### 5. Modeling Continuing Value

#### 5.2. Exit Multiples

The second approach is to model continuing value with an exit multiple. This procedure is very popular among venture capitalists and will be discussed in much more detail in the  section The Venture Capitalist (VC) Approach.

The procedure is very simple: Instead of conducting an intrinsic valuation such as the DCF approach, we conduct a relative valuation by applying a market multiple (e.g.,  EV/EBITDA) to the firm's forecasted value driver at the end of the forecast period (e.g., EBITDA in 7 years). We call it "Exit Valuation" because it is particularly popular among investors with a limited investment horizon of, say, 5 to 7 years. These investors want to know at which valuation they can expect to exit their investment. To find out, they look for information about the prices at which other investors could exit from similar companies.

Before discussing some implementation issues of exit multiples, let us quickly take a look at an example. We go back to the previous hypothetical company, for which we have estimated a value of 1.87 million for the explicit forecast period of 7 years. Now let us assume the following:

• The relevant valuation multiple is the EV/EBITDA ratios. Similar transactions have recently taken place at an EV/EBITDA multiple of 6. That is, the exit value was six times EBITDA.
• According to the financial plan, our firm expects to generate an EBITDA of 7 million in year 7.

With this information, we can now estimate the firm's exit value in 7 years:

Exit Value7 = EV/EBITDA of comparable transactions × Firm's EBITDA7 = 6 × 7 = 42 million.

This is an exit value in 7 years. Given a present value factor of 0.239 for year 7 (according to the previous page), the present value of this exit value is 10 million:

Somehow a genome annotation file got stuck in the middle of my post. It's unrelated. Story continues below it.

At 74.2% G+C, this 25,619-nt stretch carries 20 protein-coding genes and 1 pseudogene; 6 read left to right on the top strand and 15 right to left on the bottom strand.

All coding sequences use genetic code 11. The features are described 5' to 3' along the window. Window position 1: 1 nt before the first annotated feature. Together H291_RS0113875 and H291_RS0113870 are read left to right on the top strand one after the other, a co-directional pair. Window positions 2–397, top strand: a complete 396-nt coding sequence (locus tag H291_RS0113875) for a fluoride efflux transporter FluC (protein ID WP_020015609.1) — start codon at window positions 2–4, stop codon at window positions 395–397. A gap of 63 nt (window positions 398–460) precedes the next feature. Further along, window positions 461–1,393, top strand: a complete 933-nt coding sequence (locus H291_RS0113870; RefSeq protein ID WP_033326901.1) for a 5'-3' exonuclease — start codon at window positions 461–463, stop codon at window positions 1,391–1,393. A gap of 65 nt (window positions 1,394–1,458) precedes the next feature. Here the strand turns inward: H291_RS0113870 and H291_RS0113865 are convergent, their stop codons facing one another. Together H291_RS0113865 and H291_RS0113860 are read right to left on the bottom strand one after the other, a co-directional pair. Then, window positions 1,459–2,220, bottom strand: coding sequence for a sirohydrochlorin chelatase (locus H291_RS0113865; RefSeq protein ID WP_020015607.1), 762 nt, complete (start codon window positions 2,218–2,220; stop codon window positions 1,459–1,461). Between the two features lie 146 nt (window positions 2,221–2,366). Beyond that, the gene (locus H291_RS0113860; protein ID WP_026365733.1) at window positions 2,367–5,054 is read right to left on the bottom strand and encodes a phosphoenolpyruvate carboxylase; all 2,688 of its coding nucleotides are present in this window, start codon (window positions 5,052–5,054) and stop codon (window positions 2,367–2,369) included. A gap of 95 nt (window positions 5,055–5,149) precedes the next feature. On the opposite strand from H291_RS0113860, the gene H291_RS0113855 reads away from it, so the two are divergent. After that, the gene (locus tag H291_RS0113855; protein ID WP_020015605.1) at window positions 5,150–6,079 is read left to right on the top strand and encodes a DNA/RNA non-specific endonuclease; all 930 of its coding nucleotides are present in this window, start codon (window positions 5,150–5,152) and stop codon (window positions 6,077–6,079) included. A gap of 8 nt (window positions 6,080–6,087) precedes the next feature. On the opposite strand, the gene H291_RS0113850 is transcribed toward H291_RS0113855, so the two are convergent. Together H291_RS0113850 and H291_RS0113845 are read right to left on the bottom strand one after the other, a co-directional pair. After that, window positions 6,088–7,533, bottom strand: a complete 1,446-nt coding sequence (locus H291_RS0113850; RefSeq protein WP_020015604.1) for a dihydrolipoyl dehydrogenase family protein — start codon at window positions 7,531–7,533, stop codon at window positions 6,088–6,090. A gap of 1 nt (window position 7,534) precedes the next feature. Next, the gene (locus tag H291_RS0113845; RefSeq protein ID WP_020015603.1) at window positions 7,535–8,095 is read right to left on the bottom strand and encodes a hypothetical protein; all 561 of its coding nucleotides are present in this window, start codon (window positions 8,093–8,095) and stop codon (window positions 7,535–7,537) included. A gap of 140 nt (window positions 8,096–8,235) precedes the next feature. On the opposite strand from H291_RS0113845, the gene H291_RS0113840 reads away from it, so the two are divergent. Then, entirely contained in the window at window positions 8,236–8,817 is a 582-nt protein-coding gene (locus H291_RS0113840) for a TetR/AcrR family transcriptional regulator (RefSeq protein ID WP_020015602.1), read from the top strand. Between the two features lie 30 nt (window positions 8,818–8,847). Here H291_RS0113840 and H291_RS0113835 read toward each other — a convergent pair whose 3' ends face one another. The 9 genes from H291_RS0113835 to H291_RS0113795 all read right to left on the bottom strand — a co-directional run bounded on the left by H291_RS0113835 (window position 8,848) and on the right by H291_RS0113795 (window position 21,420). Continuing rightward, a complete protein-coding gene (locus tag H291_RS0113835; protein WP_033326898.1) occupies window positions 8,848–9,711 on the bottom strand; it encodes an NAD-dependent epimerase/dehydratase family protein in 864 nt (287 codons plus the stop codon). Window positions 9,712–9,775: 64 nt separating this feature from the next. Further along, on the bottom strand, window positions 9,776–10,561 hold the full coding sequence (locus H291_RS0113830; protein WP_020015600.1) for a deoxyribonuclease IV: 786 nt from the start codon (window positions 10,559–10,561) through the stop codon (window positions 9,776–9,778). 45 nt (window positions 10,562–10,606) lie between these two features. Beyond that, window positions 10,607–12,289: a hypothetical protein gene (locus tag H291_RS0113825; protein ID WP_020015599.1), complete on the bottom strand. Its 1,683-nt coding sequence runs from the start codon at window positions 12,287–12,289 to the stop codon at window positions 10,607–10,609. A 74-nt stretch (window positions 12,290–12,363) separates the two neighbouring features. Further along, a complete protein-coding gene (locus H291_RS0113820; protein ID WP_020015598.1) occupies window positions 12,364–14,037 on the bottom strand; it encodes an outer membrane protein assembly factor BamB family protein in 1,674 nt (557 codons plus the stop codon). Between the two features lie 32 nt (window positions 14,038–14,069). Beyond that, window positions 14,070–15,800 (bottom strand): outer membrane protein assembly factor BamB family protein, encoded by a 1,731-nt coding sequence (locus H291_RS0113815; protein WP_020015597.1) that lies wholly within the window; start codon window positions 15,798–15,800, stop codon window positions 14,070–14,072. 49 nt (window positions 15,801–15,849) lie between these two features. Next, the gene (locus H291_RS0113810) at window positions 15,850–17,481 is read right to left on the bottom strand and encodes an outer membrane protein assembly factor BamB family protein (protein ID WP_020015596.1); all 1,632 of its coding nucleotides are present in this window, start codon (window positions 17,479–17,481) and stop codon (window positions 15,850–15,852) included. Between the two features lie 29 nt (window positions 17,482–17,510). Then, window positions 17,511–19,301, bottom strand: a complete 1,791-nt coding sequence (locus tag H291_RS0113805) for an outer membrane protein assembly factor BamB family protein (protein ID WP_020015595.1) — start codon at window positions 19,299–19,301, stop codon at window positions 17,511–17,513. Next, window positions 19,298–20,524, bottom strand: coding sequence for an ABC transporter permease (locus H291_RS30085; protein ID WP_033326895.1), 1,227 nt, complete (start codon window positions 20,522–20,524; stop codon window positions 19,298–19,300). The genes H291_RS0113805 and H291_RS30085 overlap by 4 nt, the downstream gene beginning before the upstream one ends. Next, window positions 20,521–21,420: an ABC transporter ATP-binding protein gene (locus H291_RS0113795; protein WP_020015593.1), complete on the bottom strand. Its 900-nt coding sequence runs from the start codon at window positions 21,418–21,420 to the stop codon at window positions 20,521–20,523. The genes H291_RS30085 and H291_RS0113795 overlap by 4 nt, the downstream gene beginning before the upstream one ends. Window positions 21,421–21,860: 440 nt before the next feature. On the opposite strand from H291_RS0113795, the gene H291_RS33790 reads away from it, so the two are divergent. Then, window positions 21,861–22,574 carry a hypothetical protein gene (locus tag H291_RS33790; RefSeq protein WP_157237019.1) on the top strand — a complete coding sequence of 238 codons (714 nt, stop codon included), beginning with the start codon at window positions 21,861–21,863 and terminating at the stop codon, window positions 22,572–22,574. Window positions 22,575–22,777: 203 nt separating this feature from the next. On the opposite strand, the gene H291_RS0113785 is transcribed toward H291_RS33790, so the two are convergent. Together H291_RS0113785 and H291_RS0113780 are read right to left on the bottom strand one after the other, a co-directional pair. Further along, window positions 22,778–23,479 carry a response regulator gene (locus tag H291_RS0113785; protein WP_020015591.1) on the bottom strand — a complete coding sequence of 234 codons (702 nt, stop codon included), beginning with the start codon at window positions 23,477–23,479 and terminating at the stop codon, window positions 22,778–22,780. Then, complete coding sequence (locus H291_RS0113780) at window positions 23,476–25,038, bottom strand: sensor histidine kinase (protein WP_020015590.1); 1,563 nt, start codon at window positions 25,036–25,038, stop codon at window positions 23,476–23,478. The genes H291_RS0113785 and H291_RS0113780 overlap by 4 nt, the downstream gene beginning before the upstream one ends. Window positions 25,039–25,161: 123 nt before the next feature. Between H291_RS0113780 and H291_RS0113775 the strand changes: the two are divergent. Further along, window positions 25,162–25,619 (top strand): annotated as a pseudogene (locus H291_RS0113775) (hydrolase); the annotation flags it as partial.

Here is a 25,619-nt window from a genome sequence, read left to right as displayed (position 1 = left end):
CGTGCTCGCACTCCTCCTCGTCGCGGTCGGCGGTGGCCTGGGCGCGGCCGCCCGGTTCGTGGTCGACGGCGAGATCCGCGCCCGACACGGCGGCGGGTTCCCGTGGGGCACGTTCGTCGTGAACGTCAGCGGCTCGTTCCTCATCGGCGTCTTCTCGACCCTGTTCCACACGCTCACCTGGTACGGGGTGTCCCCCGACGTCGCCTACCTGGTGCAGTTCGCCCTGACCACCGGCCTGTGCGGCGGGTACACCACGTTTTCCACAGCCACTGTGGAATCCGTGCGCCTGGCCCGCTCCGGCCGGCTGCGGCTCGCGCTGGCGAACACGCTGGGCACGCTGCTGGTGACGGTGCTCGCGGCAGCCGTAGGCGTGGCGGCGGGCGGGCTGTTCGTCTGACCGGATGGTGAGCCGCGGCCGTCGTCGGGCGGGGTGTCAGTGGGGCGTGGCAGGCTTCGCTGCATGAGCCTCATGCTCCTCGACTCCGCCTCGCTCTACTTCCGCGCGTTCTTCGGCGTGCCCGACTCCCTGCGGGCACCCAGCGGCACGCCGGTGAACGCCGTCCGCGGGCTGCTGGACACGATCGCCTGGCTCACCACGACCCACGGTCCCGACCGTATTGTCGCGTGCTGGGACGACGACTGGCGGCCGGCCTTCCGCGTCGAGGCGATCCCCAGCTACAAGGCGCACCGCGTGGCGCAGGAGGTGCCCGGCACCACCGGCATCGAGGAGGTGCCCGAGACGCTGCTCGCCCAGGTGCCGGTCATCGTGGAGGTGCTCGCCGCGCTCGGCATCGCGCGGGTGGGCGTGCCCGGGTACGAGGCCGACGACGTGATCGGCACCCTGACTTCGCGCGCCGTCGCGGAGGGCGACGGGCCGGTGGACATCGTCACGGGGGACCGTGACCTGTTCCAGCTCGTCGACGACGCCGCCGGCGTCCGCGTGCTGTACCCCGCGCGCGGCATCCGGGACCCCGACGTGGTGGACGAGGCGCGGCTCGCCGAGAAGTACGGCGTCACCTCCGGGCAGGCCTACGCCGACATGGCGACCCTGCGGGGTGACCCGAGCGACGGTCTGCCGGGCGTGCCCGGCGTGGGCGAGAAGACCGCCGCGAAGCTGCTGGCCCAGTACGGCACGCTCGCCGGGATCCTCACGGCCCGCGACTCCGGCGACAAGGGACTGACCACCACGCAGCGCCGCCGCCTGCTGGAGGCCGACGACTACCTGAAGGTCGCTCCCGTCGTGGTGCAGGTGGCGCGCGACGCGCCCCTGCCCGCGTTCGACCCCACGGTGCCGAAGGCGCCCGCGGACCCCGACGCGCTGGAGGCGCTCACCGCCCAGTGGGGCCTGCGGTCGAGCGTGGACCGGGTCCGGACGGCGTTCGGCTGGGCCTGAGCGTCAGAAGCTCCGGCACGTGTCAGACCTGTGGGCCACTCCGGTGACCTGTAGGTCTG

PV(Exit Value7) = Exit Value7 ×  PV Factor = 42 ×  0.239 = 10.04 million.

Consequently, the overall value of the firm is roughly 12 million:

Firm Value = PV(Forecast Period) + PV(Exit Value) = 1.87 + 10.04 = 11.91 million.

The numbers imply, that the overwhelming majority of firm value results from the expected exit value in year 7. Such a result is actually the rule rather than the exception. As we will see in the section The Venture Capitalist (VC) Approach, many investors actually solely look at exit values. It is therefore especially important to be careful when estimating these exit values.

In the next course section on the Venture Capitalist Approach, we will discuss in more detail the four key challenges we face when estimating exit multiples (especially in the case of startup firms):

• Are there comparable firms?
• What is the "correct" value driver?
• What are comparable valuation situations?
• How can we apply a valuation multiple that reflects today's market environment to a transaction that is expected to take place in the distant future?

In sum, this section has briefly discussed what exit multiples are, how we can apply them in the context of startup valuation, and what we have to keep in mind when using this valuation method. Because this method is fairly simple and not very time consuming, we should always implement it; even if in some instances it might just be a reality check for an alternative approach to estimate continuing value.